Xenon is an element that has anesthetic, dissociative, neuroprotective, and performance enhancing effects. It has mainly been researched as an anesthetic agent, though research has shown it could also be useful for neuroprotection.

It’s an expensive substance which can be found at a very low concentration in the air. While it could be used as a recreational drug like nitrous oxide, it is almost never used in that way.

The drug is quite safe at common doses (acutely), with the most significant common negative effects being nausea, vomiting, and headache.

Xenon = Xe



Not currently available due to a lack of information.



Total: 15 – 30 minutes

Onset: 5 – 15 seconds

Experience Reports


Supplementary Videos



(2016) Sub-anesthetic Xenon Increases Erythropoietin Levels in Humans: A Randomized Controlled Trial.

(2015) Urine analysis concerning xenon for doping control purposes.

(2014) Xenon Misuse in Sports – Increase of Hypoxia-Inducible Factors and Erythropoietin, or Nothing but “Hot Air”?

(2011) Early cognitive function, recovery and well-being after sevoflurane and xenon anaesthesia in the elderly: a double-blinded randomized controlled trial

(2010) Competitive inhibition at the glycine site of the N-methyl-D-aspartate receptor mediates xenon neuroprotection against hypoxia-ischemia.

(2010) Xenon anaesthesia produces better early postoperative cognitive recovery than sevoflurane anaesthesia.

(2010) Recovery index, attentiveness and state of memory after xenon or isoflurane anaesthesia: a randomized controlled trial

(2009) Is xenon a future neuroprotectant?

(2008) Xenon or propofol anaesthesia for patients at cardiovascular risk in non-cardiac surgery.

(2008) The haemodynamic and catecholamine response to xenon/remifentanil anaesthesia in Beagle dogs.

(2006) Special cases: ketamine, nitrous oxide and xenon.

(2006) Xenon provides short-term neuroprotection in neonatal rats when administered after hypoxia-ischemia.

(2006) Xenon: one small step for anaesthesia… ?

(2005) Randomized controlled trial of the haemodynamic and recovery effects of xenon or propofol anaesthesia.

(2005) Xenon anaesthesia may preserve cardiovascular function in patients with heart failure.

(2005) Xenon: elemental anaesthesia in clinical practice.

(2005) Xenon attenuates cerebral damage after ischemia in pigs.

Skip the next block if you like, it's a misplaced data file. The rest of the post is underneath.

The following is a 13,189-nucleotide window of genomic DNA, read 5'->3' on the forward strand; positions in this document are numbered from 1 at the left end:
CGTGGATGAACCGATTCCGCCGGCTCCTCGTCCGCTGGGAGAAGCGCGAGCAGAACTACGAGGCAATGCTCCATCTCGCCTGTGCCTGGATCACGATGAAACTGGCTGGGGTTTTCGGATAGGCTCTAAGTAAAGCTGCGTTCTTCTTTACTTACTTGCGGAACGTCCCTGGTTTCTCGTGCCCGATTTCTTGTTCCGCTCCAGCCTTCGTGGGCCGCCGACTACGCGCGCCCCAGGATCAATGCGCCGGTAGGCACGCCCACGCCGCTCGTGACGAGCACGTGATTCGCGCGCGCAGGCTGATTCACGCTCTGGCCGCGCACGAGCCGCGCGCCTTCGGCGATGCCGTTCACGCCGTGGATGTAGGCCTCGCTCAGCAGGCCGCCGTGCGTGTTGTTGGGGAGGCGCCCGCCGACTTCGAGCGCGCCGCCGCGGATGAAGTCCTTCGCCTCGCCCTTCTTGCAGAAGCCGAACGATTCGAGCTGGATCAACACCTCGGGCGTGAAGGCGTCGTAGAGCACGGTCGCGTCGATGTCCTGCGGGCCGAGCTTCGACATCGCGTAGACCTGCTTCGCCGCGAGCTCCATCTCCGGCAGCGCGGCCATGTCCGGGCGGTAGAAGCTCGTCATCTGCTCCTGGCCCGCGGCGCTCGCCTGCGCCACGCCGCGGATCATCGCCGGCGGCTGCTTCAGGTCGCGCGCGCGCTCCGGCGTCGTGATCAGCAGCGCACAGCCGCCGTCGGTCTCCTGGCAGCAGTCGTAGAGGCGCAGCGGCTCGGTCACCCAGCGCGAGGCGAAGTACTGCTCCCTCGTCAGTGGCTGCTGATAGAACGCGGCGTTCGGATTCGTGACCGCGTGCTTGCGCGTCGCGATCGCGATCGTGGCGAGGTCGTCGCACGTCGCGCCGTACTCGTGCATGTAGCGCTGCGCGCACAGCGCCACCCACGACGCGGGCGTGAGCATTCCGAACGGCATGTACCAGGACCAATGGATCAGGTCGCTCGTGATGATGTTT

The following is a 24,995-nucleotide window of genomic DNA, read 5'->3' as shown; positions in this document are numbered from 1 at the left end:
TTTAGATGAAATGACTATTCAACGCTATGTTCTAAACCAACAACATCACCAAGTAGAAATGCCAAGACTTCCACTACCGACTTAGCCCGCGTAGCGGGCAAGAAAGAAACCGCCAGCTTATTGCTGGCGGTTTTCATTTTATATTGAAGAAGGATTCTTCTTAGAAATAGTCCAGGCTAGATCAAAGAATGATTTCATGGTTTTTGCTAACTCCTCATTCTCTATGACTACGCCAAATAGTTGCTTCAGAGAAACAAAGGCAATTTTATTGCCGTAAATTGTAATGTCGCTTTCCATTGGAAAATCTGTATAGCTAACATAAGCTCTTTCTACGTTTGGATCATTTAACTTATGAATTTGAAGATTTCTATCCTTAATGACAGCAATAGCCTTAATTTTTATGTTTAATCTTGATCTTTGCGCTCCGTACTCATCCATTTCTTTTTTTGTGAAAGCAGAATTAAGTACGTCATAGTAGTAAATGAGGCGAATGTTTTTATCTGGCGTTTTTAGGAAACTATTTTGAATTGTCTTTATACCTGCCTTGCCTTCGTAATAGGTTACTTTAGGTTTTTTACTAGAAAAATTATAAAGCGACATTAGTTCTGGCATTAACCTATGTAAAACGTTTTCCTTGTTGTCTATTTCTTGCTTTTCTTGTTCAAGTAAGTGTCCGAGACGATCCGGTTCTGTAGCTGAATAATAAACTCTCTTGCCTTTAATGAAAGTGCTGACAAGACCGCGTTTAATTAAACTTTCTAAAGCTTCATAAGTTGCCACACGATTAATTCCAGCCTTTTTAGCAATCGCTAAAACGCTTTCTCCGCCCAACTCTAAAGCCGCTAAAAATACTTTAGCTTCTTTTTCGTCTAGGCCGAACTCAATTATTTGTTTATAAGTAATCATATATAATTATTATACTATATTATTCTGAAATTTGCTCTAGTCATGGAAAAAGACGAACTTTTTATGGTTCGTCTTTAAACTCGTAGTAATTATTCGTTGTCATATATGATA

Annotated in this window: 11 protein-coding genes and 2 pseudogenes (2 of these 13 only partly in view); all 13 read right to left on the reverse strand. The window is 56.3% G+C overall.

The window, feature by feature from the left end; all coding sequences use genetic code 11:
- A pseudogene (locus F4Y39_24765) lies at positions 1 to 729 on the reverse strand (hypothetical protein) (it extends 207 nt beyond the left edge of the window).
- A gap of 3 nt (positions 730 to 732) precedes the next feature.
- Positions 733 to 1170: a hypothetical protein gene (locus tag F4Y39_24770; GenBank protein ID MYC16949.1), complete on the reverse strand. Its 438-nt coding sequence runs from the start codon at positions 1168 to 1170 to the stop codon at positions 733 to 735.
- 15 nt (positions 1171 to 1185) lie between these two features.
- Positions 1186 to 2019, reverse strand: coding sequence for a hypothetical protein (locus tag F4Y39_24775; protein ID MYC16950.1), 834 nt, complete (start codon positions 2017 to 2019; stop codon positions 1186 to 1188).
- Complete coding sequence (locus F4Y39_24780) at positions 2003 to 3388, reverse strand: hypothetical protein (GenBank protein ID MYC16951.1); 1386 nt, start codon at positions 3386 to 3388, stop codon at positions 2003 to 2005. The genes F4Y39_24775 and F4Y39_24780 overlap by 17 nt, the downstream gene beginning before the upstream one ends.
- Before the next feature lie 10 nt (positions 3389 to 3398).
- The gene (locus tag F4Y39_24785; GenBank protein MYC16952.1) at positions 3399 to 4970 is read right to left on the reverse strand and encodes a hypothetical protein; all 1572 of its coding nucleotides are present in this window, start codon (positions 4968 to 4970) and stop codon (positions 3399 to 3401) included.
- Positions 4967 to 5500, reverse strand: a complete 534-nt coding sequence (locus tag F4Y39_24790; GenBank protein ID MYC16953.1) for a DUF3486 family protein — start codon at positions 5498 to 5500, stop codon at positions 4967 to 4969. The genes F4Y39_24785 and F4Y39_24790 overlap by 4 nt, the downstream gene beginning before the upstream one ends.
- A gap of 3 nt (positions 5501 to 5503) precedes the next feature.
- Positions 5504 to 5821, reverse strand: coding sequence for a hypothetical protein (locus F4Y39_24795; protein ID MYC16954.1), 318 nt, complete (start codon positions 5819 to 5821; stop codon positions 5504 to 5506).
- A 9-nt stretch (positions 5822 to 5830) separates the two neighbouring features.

(2005) The noble gas xenon induces pharmacological preconditioning in the rat heart in vivo via induction of PKC-epsilon and p38 MAPK.

(2003) Will xenon be a stranger or a friend?: the cost, benefit, and future of xenon anesthesia.

(2003) Xenon: no stranger to anaesthesia.

(2002) Neuroprotective and neurotoxic properties of the ‘inert’ gas, xenon.

(2002) The diverse actions of volatile and gaseous anesthetics on human-cloned 5-hydroxytryptamine3 receptors expressed in Xenopus oocytes.

(2002) Increased airway resistance during xenon anaesthesia in pigs is attributed to physical properties of the gas.

(2001) Cerebral and regional organ perfusion in pigs during xenon anaesthesia.

(2001) Xenon inhibits but N(2)O enhances ketamine-induced c-Fos expression in the rat posterior cingulate and retrosplenial cortices.

(2001) Xenon inhalation increases norepinephrine release from the anterior and posterior hypothalamus in rats.

(2000) Xenon anaesthesia.

(2000) Xenon Anesthesia

(2000) Effects of gaseous anesthetics nitrous oxide and xenon on ligand-gated ion channels. Comparison with isoflurane and ethanol.

(1998) How does xenon produce anaesthesia?

(1997) Effects on haemodynamics and catecholamine release of xenon anaesthesia compared with total i.v. anaesthesia in the pig.

(1997) Emergence times from xenon anaesthesia are independent of the duration of anaesthesia.

(1993) Left ventricular performance and cerebral haemodynamics during xenon anaesthesia. A transoesophageal echocardiography and transcranial Doppler sonography study.

(1990) Haemodynamic and neurohumoral effects of xenon anaesthesia. A comparison with nitrous oxide.

(1990) Safety and efficacy of xenon in routine use as an inhalational anaesthetic.

(1951) The anesthetic properties of xenon in animals and human beings, with additional observations on krypton.

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  • Captain BeefFart

    What if you stick it up your keister?